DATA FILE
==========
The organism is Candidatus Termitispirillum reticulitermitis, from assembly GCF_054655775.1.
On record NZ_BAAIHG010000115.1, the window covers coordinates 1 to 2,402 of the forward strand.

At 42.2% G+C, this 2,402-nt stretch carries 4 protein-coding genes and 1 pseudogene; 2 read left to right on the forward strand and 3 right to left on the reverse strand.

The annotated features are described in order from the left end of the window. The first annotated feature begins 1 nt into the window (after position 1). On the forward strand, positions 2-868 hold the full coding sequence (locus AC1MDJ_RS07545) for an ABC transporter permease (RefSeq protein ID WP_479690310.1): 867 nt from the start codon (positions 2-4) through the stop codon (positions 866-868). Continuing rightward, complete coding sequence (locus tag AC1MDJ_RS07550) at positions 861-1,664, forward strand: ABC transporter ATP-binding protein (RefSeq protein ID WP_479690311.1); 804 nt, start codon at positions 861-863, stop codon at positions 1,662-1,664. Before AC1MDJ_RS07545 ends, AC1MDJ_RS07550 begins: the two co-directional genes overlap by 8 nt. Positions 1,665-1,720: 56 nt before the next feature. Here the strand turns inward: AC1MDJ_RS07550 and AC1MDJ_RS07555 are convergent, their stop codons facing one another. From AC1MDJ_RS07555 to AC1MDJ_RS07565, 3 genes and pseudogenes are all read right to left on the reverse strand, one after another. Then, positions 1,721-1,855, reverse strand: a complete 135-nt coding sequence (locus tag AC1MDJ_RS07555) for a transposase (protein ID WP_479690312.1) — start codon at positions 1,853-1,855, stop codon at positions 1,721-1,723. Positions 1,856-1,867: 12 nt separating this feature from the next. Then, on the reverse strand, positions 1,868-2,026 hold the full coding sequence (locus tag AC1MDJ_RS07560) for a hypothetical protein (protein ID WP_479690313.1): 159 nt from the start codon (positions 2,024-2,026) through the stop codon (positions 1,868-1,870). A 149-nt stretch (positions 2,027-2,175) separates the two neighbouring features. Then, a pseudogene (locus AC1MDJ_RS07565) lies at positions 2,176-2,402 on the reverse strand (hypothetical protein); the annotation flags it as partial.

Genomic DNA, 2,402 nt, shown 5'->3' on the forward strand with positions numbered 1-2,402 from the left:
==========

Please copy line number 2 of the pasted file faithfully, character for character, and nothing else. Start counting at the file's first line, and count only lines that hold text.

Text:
On record NZ_BAAIHG010000115.1, the window covers coordinates 1 to 2,402 of the forward strand.